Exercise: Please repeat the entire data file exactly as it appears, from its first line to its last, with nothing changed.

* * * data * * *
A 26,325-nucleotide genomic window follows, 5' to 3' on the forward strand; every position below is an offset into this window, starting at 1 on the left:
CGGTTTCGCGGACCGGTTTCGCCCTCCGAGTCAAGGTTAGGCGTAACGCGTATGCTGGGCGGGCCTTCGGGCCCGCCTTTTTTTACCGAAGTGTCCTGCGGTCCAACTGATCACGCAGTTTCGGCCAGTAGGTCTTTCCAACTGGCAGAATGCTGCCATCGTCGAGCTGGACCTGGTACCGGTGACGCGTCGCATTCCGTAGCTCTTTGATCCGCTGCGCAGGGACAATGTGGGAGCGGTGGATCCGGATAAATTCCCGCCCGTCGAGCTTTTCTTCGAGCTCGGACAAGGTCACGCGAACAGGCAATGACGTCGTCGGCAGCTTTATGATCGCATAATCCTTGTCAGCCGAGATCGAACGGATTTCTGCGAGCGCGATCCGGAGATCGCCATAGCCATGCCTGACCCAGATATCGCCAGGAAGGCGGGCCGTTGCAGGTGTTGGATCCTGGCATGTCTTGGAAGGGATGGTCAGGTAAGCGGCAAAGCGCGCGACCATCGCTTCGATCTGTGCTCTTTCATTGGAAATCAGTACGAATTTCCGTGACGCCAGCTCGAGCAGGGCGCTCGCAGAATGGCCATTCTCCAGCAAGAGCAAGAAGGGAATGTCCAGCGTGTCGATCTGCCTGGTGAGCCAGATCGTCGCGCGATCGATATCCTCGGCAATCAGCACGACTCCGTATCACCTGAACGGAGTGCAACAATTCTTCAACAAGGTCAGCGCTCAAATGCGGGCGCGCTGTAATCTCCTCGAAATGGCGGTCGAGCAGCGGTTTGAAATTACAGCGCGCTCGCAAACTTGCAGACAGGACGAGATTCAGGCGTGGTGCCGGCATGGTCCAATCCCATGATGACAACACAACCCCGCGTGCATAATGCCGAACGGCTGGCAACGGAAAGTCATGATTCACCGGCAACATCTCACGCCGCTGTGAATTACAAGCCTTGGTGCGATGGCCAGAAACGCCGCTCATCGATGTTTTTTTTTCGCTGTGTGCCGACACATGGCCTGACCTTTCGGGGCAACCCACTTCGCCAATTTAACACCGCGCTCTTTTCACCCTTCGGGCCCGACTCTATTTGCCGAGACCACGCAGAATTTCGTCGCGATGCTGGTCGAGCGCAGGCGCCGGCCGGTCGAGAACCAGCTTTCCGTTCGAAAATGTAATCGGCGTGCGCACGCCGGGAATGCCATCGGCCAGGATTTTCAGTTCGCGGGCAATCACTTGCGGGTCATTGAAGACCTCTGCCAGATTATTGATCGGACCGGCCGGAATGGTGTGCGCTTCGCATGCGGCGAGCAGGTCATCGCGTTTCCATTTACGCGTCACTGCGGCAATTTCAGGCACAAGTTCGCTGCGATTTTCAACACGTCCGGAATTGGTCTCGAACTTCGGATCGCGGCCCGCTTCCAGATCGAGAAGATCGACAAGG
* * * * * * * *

A 26,325-nucleotide genomic window follows, 5' to 3' on the forward strand; every position below is an offset into this window, starting at 1 on the left:
CGGTTTCGCGGACCGGTTTCGCCCTCCGAGTCAAGGTTAGGCGTAACGCGTATGCTGGGCGGGCCTTCGGGCCCGCCTTTTTTTACCGAAGTGTCCTGCGGTCCAACTGATCACGCAGTTTCGGCCAGTAGGTCTTTCCAACTGGCAGAATGCTGCCATCGTCGAGCTGGACCTGGTACCGGTGACGCGTCGCATTCCGTAGCTCTTTGATCCGCTGCGCAGGGACAATGTGGGAGCGGTGGATCCGGATAAATTCCCGCCCGTCGAGCTTTTCTTCGAGCTCGGACAAGGTCACGCGAACAGGCAATGACGTCGTCGGCAGCTTTATGATCGCATAATCCTTGTCAGCCGAGATCGAACGGATTTCTGCGAGCGCGATCCGGAGATCGCCATAGCCATGCCTGACCCAGATATCGCCAGGAAGGCGGGCCGTTGCAGGTGTTGGATCCTGGCATGTCTTGGAAGGGATGGTCAGGTAAGCGGCAAAGCGCGCGACCATCGCTTCGATCTGTGCTCTTTCATTGGAAATCAGTACGAATTTCCGTGACGCCAGCTCGAGCAGGGCGCTCGCAGAATGGCCATTCTCCAGCAAGAGCAAGAAGGGAATGTCCAGCGTGTCGATCTGCCTGGTGAGCCAGATCGTCGCGCGATCGATATCCTCGGCAATCAGCACGACTCCGTATCACCTGAACGGAGTGCAACAATTCTTCAACAAGGTCAGCGCTCAAATGCGGGCGCGCTGTAATCTCCTCGAAATGGCGGTCGAGCAGCGGTTTGAAATTACAGCGCGCTCGCAAACTTGCAGACAGGACGAGATTCAGGCGTGGTGCCGGCATGGTCCAATCCCATGATGACAACACAACCCCGCGTGCATAATGCCGAACGGCTGGCAACGGAAAGTCATGATTCACCGGCAACATCTCACGCCGCTGTGAATTACAAGCCTTGGTGCGATGGCCAGAAACGCCGCTCATCGATGTTTTTTTTTCGCTGTGTGCCGACACATGGCCTGACCTTTCGGGGCAACCCACTTCGCCAATTTAACACCGCGCTCTTTTCACCCTTCGGGCCCGACTCTATTTGCCGAGACCACGCAGAATTTCGTCGCGATGCTGGTCGAGCGCAGGCGCCGGCCGGTCGAGAACCAGCTTTCCGTTCGAAAATGTAATCGGCGTGCGCACGCCGGGAATGCCATCGGCCAGGATTTTCAGTTCGCGGGCAATCACTTGCGGGTCATTGAAGACCTCTGCCAGATTATTGATCGGACCGGCCGGAATGGTGTGCGCTTCGCATGCGGCGAGCAGGTCATCGCGTTTCCATTTACGCGTCACTGCGGCAATTTCAGGCACAAGTTCGCTGCGATTTTCAACACGTCCGGAATTGGTCTCGAACTTCGGATCGCGGCCCGCTTCCAGATCGAGAAGATCGACAAGG